The decision on whether Myrtle Beach will be able to reimpose its tourism tax remains in question at this time.

The SC House adjourned debate on a bill (S1122) that would provide a means to reimpose the tourism tax if the bill passes.

Debate on the bill is now scheduled for Tuesday May 31, 2016.

The original bill passed the SC Senate unanimously, but the House amended the bill to eliminate a provision that would allow Myrtle Beach City Council to reimpose the tax by a supermajority vote of at least two-thirds of its members.

If the bill passes in its current, amended form, the tourism tax would have to pass a referendum of city voters in order to be reimposed.

Eighty percent of the revenue raised from the tax goes to the Myrtle Beach Area Chamber of Commerce for marketing the Myrtle Beach tourism attractions out of area.

Since being approved in 2009, the city has transferred in excess of $120 million to the Chamber. This has allowed the private tourism corporations to reduce their marketing budgets by as much as 95%.

Such a transfer of wealth from a public tax to benefit private businesses should be subject to approval by a voter referendum. Actually, it shouldn’t happen at all, especially in an area that prides itself on being so free market capitalist and conservative Republican.

It’s obvious the conservative politicians and their capitalist buddies don’t have a problem imposing taxes and spending the resulting revenue, just so long as it doesn’t come from their pockets.

The bill still has a couple of hurdles. It must pass two more readings in the House. If it passes there in its amended form, a compromise will have to be worked out with the Senate on whether or not to only allow reimposition of the tax after a favorable referendum of the voters.

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Myrtle Beach Tourism Tax Renewal Hits Bump

May 21, 2016 6:41 PM
Myrtle Beach Tourism Tax Renewal Hits Bump

The effort to renew state legislation that allows the Myrtle Beach tourism tax hit a bump this week in the SC House Ways and Means Committee.

The bill, S1122, originally introduced in the SC Senate in February 2016 by local senators Greg Hembree, Ray Cleary and Luke Rankin breezed through the Senate without a single no vote.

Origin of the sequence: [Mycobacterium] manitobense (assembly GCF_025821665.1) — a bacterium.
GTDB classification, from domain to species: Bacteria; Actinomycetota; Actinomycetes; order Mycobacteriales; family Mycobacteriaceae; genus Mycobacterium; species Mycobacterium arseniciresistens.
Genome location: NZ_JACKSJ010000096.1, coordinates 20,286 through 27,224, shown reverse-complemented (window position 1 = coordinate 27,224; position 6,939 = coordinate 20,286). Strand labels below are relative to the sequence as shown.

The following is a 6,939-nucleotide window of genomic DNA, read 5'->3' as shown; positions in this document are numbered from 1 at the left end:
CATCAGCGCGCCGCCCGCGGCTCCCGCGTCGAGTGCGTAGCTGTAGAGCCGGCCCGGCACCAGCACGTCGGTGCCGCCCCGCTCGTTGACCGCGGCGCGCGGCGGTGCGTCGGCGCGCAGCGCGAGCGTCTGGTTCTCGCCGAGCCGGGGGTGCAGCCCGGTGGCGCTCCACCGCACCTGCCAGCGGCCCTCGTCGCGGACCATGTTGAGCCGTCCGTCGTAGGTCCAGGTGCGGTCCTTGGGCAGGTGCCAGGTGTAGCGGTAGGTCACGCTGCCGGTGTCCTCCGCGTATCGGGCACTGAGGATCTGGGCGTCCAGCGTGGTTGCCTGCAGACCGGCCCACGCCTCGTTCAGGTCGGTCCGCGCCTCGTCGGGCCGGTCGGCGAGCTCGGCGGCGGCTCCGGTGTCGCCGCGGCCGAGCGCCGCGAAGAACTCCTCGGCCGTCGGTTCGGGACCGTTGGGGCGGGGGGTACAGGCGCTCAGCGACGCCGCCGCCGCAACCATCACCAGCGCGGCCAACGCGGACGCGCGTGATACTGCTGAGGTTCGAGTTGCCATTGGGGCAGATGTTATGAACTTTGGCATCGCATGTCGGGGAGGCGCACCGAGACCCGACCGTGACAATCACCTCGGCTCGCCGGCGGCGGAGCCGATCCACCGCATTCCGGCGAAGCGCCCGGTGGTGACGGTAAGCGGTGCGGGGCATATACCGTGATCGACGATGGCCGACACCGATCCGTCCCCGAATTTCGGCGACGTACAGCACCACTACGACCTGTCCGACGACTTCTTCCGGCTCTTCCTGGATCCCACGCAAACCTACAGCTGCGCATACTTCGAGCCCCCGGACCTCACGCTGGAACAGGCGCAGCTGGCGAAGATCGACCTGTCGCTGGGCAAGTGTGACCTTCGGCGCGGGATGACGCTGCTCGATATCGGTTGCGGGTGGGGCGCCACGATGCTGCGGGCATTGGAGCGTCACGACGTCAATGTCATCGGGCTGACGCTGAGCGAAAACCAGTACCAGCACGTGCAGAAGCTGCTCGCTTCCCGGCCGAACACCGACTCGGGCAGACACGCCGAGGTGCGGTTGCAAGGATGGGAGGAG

The SC House reported the bill out of the Ways and Means Committee with an important amendment that could have an interesting overall impact on whether the current one-cent local sales tax for tourism promotion gets renewed.

The Ways and Means Committee struck the provision that the tourism tax could be renewed (reimposed) by “an ordinance adopted by a supermajority of the municipal council which must be at least two-thirds of the members of the municipal council.”

The only provision remaining in the bill for reimposition of the tax is the “approval of a majority of qualified electors voting in a referendum held pursuant to this section called by a majority of the members of the municipal council.”

Myrtle Beach City Council imposed the tax on the general public in 2009 with a supermajority vote of council. The tax was never put before the voters in a referendum, allegedly for fear it would not pass.

If the amended bill successfully passes vote of the full House, it will be interesting to see if the elimination of the supermajority option to renew the bill withstands conference committee.

When it was first passed through an ordinance approved by a supermajority vote of Myrtle Beach City Council in 2009, the local option tourism development fee became the first and only local option sales tax (that’s what it is) to be enacted in the history of the state without a referendum vote of approval.

The result of the tax is the Myrtle Beach Area Chamber of Commerce receives over $20 million public tax dollars each year to spend on out of area tourism advertising.

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Is Myrtle Beach Tourism Tax Working?

July 15, 2012 5:56 PM
Is Myrtle Beach Tourism Tax Working?

Local television stations carry daily ads telling us the Myrtle Beach tourism tax is ‘working.’ The ads are run by the Myrtle Beach Area Chamber of Commerce and its associated entities in the hospitality and business community.

Beneficiary of approximately $18 million per year from revenue generated by the tax, the Chamber has good reason to advertise the tourism tax is working. Its marketing arm, the Myrtle Beach Area Convention and Visitors Bureau receives the proceeds from the tax to spend in ‘out-of-area’ advertising to promote tourism to the Grand Strand.

But, going beyond the advertising message (dare we call it propaganda?) one has to ask how is the tax working.